Chicago coronavirus victim Adrew Betts remembered for large legacy in Austin community

CHICAGO (WLS) -- Adrew Betts, a community leader who leaves behind a lasting legacy in Chicago's Austin community, died from COVID-19 this week.

"My dad was my hero, of course, and just a great man," said his daughter Renee Ruffin.

The 71-year-old was well-known and well-loved in the West Side neighborhood.

"My dad survived the Vietnam War. He beat cancer, and was just a great man," Ruffin said. "A fighter."

Betts served as chairman of the board of the Greater St. John Bible Church. He died Sunday morning after falling ill just two weeks before.

"We went into the ER honestly thinking it was something regular, nothing," said Valeria Massey, caregiver. "It just kind of caught us both off-guard."

Until he was hospitalized, Betts had worked alongside Reverend Ira Acree, serving on the deacon board for 25 years. He remained a supporter of the church's activism.

"He was a stellar example of a male figure with an impeccable character and integrity," Acree said.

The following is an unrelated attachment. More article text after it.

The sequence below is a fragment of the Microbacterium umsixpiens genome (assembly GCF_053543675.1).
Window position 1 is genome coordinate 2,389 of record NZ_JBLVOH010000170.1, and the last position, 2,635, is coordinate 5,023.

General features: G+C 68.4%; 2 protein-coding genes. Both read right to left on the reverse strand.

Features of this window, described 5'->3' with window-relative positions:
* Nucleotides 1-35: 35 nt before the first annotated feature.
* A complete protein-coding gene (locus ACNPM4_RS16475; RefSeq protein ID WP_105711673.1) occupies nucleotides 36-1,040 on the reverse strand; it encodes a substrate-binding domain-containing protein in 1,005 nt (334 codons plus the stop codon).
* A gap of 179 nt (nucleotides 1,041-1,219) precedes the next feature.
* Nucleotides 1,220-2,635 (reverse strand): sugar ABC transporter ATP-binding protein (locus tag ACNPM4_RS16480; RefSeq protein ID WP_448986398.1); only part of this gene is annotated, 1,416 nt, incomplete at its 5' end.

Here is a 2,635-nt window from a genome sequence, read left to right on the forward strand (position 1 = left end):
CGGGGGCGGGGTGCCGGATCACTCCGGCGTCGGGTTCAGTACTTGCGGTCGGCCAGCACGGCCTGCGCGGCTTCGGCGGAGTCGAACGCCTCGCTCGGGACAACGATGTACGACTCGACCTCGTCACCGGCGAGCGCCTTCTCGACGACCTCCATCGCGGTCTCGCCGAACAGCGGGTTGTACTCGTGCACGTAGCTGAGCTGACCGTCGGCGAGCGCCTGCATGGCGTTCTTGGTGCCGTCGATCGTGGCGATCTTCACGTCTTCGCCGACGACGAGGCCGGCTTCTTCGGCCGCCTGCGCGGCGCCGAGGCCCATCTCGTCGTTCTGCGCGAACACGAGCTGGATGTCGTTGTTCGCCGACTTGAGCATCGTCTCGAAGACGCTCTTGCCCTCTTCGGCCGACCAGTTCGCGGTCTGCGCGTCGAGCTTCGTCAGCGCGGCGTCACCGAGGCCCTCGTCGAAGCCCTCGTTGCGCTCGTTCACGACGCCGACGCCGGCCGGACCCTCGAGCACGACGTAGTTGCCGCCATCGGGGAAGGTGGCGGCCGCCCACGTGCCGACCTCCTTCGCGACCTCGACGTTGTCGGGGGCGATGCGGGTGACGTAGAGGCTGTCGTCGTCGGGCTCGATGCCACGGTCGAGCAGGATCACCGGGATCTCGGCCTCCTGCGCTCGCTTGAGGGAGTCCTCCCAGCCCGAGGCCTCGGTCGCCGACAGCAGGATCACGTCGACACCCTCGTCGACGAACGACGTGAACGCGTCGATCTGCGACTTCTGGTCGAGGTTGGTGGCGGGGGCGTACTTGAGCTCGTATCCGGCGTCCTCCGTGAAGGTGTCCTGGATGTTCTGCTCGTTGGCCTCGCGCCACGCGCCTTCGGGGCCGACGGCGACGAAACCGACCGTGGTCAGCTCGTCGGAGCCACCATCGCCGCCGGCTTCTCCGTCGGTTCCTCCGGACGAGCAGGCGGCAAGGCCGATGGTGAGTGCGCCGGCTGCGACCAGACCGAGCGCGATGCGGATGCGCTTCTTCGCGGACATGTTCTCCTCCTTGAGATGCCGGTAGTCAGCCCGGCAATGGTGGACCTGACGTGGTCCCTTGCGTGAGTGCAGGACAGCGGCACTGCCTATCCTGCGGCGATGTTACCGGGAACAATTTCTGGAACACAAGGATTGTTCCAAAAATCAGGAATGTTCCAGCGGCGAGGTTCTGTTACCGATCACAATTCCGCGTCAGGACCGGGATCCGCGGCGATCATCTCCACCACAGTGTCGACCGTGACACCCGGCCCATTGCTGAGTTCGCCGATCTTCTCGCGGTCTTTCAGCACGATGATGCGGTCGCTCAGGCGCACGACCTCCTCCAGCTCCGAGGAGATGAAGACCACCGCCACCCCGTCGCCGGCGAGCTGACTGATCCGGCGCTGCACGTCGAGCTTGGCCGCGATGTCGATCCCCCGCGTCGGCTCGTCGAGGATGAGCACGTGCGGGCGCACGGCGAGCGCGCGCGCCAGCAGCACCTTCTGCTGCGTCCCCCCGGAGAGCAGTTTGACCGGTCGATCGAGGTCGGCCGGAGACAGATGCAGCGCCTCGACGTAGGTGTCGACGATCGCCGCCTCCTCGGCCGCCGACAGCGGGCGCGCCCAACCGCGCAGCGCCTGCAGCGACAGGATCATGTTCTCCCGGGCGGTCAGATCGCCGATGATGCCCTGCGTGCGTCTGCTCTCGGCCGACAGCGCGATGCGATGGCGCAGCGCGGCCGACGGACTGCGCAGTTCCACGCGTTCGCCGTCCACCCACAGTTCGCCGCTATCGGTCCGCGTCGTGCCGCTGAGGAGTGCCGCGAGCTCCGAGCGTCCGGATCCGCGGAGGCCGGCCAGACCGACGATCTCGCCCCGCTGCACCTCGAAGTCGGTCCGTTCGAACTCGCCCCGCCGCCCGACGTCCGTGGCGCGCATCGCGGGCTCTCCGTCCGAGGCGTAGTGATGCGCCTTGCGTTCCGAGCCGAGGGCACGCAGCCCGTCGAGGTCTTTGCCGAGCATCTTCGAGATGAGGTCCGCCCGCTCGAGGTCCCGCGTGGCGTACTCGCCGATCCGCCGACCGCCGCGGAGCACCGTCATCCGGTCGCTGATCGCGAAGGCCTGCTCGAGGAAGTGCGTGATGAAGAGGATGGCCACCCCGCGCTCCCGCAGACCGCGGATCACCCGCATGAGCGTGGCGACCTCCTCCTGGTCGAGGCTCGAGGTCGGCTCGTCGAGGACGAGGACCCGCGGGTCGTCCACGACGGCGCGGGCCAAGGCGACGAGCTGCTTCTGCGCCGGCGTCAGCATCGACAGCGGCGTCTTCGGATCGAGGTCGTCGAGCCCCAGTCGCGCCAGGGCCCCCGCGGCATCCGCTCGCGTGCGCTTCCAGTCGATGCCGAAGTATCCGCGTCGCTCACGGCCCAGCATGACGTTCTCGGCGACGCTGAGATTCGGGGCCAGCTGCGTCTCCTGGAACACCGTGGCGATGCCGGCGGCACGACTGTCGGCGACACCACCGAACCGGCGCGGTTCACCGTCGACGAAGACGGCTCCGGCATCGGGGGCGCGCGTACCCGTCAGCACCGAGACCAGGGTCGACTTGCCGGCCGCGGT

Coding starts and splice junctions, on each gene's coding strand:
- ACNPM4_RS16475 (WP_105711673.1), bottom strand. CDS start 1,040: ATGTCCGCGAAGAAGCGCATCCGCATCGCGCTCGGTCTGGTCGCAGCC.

Betts spent his time serving others after retiring from UPS. Family members said his death is especially shocking because he appeared to be in good health. Although the widower was continuing to recover from hip surgery after surviving two bouts of cancer, he was active, often traveling and enjoying grilling as a hobby.

"People need to realize, too, even a man who served his country can't even have a proper funeral or homegoing or burial," said Tyler Blue, grandson. "We really can't do anything."

Betts was the patriarch of not just a large family, but also a community. Those who knew and loved him say his legacy looms large as they cope with their grief.

"This shouldn't have to happen to anyone," Ruffin said. "But just pray for people all around the world who have lost loved ones due to this terrible, terrible virus."
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